MEET MICHAEL McELWAIN: JAMES WEBB SPACE TELESCOPE OBSERVATORY PROJECT SCIENTIST
Michael McElwain is the James Webb Space Telescope's Observatory Scientist. Michael held the deputy Observatory Scientist position for two years before stepping into this role in 2016. As the NASA observatory project scientist for the James Webb Space Telescope, McElwain ensures the observatory components meet the science performance requirements. On a daily basis, he works on observatory-level issues such as mirror performance, wavefront sensing, commissioning activities, and the characterization of observatory stray light and thermal performance.
From the start, he was always curious about how things work and was inspired by our place in space. In college he studied astrophysics and physics at the University of Pennsylvania, while also playing on the soccer team for the Quakers. During graduate school at UCLA, he was a lead graduate student on the Keck OSIRIS integral field spectrograph team. Afterwards he accepted a postdoctoral position at Princeton University. As a postdoc, McElwain was a lead scientist on the Subaru Telescope's SEEDS (Strategic Exploration of Exoplanets and Disks with Subaru) survey that discovered two new exoplanets with direct imaging. He also designed a high contrast integral field spectrograph called CHARIS for the Subaru Telescope. This instrument is being built at Princeton and is scheduled to receive first light in the Spring of 2016. Currently, he's leading the development of a prototype integral field spectrograph for the WFIRST Coronagraph that may follow Webb. This instrument, called the prototype imaging spectrograph for coronagraphic exoplanet studies (PISCES), will be integrated with the High Contrast Imaging Testbed (HCIT) at JPL in the Spring of 2016 as part of the WFIRST Coronagraph technology development program.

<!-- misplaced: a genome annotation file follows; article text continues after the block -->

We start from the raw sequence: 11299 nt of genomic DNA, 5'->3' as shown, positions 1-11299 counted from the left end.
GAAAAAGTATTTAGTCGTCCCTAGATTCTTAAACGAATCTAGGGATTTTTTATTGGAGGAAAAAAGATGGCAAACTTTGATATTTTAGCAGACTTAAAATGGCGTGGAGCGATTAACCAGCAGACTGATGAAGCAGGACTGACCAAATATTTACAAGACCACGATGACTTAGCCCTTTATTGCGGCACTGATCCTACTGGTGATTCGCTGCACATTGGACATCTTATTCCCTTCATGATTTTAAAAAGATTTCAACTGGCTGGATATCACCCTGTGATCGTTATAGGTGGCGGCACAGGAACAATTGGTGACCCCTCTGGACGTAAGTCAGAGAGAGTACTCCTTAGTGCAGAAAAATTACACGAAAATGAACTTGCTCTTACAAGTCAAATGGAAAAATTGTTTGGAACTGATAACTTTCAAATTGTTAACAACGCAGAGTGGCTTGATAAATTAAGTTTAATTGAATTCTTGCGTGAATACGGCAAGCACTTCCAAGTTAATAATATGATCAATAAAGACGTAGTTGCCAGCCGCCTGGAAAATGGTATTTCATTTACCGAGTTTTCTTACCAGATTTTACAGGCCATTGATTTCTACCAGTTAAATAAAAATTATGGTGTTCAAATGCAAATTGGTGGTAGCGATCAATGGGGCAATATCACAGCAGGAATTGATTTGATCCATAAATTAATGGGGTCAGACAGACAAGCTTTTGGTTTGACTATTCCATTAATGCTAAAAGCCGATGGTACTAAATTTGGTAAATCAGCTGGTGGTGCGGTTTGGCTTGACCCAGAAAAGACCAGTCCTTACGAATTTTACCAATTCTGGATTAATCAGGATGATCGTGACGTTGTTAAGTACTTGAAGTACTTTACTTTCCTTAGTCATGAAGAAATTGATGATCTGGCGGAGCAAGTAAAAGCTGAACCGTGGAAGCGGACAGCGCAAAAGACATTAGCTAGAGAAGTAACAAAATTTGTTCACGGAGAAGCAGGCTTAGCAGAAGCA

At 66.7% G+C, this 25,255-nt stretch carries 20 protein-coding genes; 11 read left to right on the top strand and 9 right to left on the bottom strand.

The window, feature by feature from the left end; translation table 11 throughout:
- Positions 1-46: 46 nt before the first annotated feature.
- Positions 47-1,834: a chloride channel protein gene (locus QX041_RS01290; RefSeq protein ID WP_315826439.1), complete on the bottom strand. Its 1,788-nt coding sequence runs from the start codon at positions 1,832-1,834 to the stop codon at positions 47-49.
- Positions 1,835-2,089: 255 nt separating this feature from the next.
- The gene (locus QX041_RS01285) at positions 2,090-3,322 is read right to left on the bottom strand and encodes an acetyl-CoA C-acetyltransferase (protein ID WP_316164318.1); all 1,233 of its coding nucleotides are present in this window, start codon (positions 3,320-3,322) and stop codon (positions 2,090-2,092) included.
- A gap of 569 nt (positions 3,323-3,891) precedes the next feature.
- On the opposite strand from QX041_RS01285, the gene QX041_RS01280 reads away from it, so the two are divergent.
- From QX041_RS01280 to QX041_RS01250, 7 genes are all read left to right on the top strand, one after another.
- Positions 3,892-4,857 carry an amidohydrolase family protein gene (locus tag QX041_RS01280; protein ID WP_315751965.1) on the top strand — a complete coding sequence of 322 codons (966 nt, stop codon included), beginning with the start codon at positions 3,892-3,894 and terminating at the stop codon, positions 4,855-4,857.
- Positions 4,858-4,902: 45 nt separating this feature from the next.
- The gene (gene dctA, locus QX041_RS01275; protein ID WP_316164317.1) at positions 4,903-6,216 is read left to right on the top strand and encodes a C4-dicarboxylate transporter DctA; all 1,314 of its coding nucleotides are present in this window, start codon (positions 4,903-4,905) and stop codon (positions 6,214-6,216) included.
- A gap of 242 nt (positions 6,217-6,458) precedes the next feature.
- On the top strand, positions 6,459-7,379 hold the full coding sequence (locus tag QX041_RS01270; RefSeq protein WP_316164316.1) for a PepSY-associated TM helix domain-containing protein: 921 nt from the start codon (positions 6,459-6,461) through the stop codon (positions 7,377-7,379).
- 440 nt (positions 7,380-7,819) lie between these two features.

Working on Webb, McElwain is inspired by the discovery capabilities of new missions, particularly in exoplanets. "We've learned so much about exoplanets over the past 20 years, and it's clear that future missions like Webb will enable observations that provide insights to planet formation, evolution, and atmospheres, " said McElwain. He is interested to see the transiting exoplanet and high contrast imaging science that is enabled by Webb. McElwain enjoys working with teams of scientists and engineers to piece together this transformative observatory.
In his free time, he enjoys running, playing soccer on the Goddard purple team, golfing, traveling, and trying new cuisines. He is an avid traveller and over the past few years he's visited Maine, Puerto Rico, Belize, Hawaii, French Polynesia, Japan, France, the Netherlands, and Belgium.